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Silence of the Turkeys?

Silence of the Turkeys?

Here’s another one from Joshua Retterer:

Thanksgiving was good this year. The food was tasty. There was no drama, at least that I was aware of. We’re a family predominantly of introverts. For this I am thankful.

I decided to take full advantage of the long weekend off and keep as quiet and inactive as possible. No Black Friday shopping for me. For this I am thankful.

Browsing Youtube, I caught the jaw-dropping trailer for Martin Scorsese’s much-anticipated adaptation of Shusaku Endo’s novel Silence. I immediately felt a stab of guilt. His book is gathering dust on my bookshelf unread. I know I should read it,…

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How Hans Urs von Balthasar Stopped Up His Ears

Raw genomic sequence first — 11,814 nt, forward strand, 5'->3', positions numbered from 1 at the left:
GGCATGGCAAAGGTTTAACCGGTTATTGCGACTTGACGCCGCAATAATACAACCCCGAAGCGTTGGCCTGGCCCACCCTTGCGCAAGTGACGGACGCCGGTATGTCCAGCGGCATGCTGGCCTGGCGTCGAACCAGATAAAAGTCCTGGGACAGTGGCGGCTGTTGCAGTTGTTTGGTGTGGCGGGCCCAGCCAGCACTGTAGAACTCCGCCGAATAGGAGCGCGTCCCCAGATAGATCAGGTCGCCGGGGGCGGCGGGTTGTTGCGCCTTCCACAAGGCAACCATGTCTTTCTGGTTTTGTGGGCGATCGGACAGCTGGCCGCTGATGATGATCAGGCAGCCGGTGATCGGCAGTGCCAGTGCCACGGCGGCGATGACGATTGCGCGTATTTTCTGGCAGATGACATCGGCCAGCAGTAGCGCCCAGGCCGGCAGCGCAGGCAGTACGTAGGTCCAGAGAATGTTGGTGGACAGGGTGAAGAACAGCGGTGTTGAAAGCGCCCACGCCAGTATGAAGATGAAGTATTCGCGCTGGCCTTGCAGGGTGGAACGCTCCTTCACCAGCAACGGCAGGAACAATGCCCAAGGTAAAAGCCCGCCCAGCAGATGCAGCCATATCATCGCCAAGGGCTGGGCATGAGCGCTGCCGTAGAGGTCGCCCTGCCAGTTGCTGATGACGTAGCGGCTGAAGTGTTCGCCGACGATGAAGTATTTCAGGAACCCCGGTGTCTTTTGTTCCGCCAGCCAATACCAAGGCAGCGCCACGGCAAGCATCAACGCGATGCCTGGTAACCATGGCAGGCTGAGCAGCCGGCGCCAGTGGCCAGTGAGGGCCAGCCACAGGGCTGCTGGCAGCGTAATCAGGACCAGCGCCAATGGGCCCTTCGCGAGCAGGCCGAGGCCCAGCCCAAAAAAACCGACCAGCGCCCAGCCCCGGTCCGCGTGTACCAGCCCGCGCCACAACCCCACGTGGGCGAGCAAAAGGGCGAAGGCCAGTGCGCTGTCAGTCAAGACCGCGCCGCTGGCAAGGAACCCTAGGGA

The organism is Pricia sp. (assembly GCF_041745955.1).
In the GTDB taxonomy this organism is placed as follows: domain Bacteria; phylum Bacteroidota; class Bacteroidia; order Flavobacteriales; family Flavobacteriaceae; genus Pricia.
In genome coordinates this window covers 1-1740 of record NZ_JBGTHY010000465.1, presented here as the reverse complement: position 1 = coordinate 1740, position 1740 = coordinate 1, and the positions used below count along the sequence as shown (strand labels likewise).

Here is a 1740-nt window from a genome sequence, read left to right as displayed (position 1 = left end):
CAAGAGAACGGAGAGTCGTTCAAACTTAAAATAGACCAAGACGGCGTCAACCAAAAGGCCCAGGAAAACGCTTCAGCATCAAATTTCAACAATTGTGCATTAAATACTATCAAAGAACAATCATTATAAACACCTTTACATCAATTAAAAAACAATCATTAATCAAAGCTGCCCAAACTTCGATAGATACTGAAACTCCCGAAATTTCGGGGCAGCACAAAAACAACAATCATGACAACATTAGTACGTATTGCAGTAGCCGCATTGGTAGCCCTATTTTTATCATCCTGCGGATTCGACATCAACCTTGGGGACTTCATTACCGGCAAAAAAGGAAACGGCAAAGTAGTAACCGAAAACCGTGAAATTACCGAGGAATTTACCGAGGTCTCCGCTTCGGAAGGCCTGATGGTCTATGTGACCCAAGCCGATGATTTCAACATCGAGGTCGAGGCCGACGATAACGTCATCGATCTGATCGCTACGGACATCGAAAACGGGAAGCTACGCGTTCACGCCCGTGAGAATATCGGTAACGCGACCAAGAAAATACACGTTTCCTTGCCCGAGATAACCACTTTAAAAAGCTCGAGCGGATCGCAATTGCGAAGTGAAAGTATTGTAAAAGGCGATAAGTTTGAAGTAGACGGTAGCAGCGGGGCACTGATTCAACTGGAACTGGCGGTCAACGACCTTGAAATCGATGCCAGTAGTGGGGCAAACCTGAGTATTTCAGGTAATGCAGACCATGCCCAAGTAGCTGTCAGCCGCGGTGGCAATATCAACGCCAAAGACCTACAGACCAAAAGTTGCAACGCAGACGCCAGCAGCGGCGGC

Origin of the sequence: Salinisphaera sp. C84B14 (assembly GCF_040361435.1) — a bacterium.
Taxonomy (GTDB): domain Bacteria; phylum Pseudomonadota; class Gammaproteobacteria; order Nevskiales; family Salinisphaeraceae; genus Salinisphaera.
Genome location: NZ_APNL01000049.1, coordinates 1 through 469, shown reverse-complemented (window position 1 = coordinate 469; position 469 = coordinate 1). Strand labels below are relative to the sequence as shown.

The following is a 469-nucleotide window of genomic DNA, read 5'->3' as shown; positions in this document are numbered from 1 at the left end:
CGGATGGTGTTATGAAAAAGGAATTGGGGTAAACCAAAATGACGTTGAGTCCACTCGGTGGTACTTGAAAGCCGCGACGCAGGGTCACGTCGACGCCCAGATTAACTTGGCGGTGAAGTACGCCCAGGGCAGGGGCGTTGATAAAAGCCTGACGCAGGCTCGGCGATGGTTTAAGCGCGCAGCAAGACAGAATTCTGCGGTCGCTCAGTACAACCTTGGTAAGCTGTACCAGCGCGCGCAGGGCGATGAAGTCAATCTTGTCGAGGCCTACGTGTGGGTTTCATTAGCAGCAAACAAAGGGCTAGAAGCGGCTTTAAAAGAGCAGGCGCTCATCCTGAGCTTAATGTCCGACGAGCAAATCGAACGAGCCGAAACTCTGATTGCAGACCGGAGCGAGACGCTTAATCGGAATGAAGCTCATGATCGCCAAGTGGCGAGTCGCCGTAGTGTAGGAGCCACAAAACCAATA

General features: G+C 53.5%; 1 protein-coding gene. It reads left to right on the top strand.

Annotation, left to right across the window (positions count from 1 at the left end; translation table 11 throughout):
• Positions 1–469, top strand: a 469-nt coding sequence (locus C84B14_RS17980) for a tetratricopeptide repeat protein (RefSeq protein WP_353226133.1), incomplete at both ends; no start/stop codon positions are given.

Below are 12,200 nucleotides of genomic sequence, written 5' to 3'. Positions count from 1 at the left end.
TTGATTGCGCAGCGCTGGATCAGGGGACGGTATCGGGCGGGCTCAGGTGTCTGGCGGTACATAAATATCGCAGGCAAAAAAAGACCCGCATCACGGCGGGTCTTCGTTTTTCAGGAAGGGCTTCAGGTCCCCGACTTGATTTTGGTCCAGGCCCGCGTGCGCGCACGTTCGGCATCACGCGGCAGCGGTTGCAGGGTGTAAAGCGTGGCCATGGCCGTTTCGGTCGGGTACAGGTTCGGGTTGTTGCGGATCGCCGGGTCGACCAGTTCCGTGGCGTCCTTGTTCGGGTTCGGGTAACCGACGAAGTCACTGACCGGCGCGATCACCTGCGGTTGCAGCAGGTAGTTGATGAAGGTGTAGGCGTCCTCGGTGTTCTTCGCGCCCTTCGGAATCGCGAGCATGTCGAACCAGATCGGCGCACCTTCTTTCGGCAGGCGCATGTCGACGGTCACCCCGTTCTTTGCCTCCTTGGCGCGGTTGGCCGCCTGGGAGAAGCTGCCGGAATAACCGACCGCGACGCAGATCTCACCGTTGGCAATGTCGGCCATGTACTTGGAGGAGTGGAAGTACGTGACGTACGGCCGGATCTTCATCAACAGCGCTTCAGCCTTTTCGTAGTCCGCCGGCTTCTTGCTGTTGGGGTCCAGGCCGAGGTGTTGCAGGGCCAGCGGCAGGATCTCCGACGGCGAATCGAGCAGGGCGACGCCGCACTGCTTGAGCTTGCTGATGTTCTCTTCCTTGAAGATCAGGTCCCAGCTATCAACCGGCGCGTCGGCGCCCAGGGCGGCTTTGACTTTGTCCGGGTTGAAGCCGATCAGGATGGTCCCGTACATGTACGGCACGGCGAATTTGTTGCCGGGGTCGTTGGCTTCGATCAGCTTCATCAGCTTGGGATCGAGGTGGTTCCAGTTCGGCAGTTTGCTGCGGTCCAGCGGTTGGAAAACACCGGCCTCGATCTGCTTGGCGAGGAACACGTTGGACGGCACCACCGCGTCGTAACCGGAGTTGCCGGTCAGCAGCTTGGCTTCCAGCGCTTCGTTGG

An incisive passage from Hans Urs Von Balthasar’s Heart of the World, ht Clayton Hornback:

heart-of-the-worldI’ve been a person who has fulfilled his religious obligations. I am a practicing Christian. I am a good Catholic. Sundays I’ve always been in church. I’ve made my Easter duty. I’ve paid my tithes. I’ve given my alms. I’ve always said my morning and evening prayers. I have always been to confession and they’ve always been valid. I have made my nine First Fridays (which, after all, have given me a kind of insurance before God, sanctioned by the Church). I’ve gone to Communion every Sunday. I’ve communicated daily.

‘I have, I have’. What I’ve done with my religion is raised up walls against God. By my practices I have stopped up my ears to God’s call. Quietly, imperceptibly, everything which could have been life has become a mechanism behind which my soul has laid itself to rest.